In today’s blog Lindsey Cooksey, Brite’s Eastern Public Safety Manager, touches on major points most have overlooked with Body Worn Camera technology.
Body Worn Cameras (BWC) are the latest hot topic technology being called for and implemented as part of a police officer’s uniform. With recent shootings and other officer involved incidents sparking outcry from communities and civil rights advocates for the cameras,they are the focus of many City IT departments and community discussions However, while BWC’s will assist in understanding an officer’s visual perspective during a high intensity moment, and in many cases split second decision, it raises the question of if society understands the full effects of BWC on it?
The implementation of BWC’s will ultimately have various effects in the communities they are utilized in various ways. I think everyone can agree the use of BWC’s can positively impact a community. They can assist in building trust, accountability and transparency between law enforcement and the community they serve. The technology helps to keep officers and the community safe by reducing police generated incidents and assaults against police. They can also assist in the prosecution of cases and reviews of complaints by introducing digital evidence into the courtroom. However, with the good comes the less discussed – the loss of privacy and the cost.
Privacy: Body Worn Cameras can infringe on a citizen’s expectation of privacy. There are many incidents that could potentially be recorded that present concern. Body Worn Cameras can capture video of domestic dispute incidents, calls involving children or crime victims, or simply someone’s raw emotion or poor behavior during an intense situation.
We ask ourselves:
Do BWC’s make it harder for a victim or a witness to come forward for fear of retaliation or everyone knowing their story? The goal is not to deteriorate a witness, but protect those that are in an intense situation. What is often overlooked is the benefit for police agencies to be able to review footage, identify a witness and bring justice to a victim.
It is easy to record and pass judgment on someone else’s actions, but would we want the camera turned on us in the same scenario? Body Worn Cameras scrutinize the public as much as they do the police.
Cost: The procurement and management of BWC’s is a multi-faceted undertaking that few community members truly understand. Yes, of course, there is the cost to acquire the cameras themselves, depending on the camera and its various features this can range from $200-$1,000 each, but the costs don’t stop there. A backend software program must be purchased in addition to the hardware camera purchase. This software allows for video classification into categories based on incident types and associating information with the video such as including officer name. the software also allows for viewing, management of video for easy access and retrieval, as well as provide an audit trail of who accesses the video.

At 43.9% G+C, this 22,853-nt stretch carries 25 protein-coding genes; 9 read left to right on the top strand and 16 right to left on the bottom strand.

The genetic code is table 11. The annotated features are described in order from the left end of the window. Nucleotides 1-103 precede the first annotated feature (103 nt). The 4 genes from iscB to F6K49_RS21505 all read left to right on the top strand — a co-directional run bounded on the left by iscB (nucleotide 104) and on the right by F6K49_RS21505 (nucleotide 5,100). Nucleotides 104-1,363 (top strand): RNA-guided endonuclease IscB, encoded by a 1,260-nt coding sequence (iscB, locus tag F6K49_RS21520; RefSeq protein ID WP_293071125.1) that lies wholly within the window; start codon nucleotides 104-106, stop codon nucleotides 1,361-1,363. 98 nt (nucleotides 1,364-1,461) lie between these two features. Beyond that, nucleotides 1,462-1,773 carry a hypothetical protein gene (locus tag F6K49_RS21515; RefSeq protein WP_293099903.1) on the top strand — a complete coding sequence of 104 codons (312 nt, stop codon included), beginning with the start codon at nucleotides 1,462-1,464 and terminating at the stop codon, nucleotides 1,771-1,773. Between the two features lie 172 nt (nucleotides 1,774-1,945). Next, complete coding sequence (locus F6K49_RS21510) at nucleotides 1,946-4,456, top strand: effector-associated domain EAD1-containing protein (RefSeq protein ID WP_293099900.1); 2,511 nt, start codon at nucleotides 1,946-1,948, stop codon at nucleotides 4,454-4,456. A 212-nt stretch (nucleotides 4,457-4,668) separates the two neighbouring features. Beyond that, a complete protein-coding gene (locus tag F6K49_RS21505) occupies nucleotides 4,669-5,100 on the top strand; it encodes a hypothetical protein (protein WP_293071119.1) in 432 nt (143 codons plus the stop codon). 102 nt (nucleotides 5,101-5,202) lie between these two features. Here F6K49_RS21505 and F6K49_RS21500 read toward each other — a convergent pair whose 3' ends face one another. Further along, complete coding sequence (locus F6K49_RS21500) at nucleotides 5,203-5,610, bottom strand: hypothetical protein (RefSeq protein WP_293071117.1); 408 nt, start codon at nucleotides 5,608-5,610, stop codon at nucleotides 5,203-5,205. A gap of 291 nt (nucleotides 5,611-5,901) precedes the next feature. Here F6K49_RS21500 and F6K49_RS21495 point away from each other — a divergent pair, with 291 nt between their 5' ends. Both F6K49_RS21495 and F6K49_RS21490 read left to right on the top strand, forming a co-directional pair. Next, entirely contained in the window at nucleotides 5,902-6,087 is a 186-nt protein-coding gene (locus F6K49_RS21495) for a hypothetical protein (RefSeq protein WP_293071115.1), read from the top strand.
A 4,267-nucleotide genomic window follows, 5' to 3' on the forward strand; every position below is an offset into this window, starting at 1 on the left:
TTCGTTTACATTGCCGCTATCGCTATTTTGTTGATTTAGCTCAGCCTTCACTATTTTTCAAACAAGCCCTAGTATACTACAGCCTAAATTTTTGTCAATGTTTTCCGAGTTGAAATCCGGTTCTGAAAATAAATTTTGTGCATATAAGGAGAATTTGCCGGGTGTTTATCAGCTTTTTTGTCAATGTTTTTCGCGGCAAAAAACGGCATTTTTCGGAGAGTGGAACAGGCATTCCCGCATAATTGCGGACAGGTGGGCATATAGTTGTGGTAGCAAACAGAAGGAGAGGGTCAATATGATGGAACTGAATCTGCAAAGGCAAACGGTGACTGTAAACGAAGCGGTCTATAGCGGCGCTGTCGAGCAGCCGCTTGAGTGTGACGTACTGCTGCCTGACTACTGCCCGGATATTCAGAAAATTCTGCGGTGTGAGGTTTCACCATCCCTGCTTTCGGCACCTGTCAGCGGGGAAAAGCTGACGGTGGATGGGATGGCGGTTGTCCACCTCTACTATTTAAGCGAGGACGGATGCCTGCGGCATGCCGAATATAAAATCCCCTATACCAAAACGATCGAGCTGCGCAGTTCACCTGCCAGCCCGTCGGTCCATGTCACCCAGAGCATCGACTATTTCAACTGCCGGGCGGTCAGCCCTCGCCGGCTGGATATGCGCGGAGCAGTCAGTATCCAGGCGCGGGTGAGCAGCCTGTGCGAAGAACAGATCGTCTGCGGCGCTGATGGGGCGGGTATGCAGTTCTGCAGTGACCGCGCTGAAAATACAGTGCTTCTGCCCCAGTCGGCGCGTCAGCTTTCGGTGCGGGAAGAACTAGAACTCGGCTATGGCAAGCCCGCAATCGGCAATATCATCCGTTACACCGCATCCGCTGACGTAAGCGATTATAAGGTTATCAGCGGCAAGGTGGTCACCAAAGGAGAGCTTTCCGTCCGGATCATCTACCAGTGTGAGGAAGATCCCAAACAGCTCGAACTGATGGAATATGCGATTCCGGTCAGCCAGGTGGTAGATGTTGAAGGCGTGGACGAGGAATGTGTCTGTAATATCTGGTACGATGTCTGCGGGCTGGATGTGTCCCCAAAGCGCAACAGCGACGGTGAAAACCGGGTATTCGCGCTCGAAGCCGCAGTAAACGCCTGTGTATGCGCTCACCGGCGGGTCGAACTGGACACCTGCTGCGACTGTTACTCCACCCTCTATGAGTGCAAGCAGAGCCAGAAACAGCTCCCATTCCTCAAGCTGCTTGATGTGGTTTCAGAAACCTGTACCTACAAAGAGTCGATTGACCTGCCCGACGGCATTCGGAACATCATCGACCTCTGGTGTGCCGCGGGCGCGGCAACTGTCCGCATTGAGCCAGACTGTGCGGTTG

Again, more questions arise:
How do you get the video from the cameras to the office? This requires either a physical offload station in the building, think multiple docks connected to the office network to offload video, or in a larger department where a physical offload is not feasible, it requires the implementation of WIFI access points or cellular routers to offload the video back to the department’s network.
What about once the video arrives at the department? In either case whether hard docked or wirelessly transmitted that video must be stored for a certain period. Typically, the retention period is anywhere from 30 days to indefinitely. This is depending on the nature of the video, department policy and the statute associated with the crime it captures. Storage is either found in physical hardware at the department or in the “cloud”, both come with large price tags that continue to grow as the amount of video grows. Large departments (several hundred officers) can be looking at storage needs in the petabytes. The storage and network connection must be properly secure, we have recently seen network breaches. With the correct technology in place, a Police Department would be able to avoid a breach, thus securing their digital evidence.
Who maintains the data to not break the chain of custody, or oversees maintenance of the hardware? Someone must oversee redacting video for FOIA requests and court purposes. Depending on the size of the department this could be a full-time position for one or more people. In addition, BWC’s must be maintained; hardware breaks in scuffles, batteries die, networks need to be updated, software has maintenance fees, etc. These items add up to big expenditures for police departments and ultimately the taxpayer, which is not always a consideration when communities are pushing for these technologies.
The deployment of Body Worn Cameras should not be handled as a knee jerk reaction to a current situation. They are an investment that should be well thought out and careful deployed to protect the integrity of our communities, our law enforcement, and our citizens.
Considering a Body Worn Camera implementation project, but have additional questions? Reach out and we would be happy to help!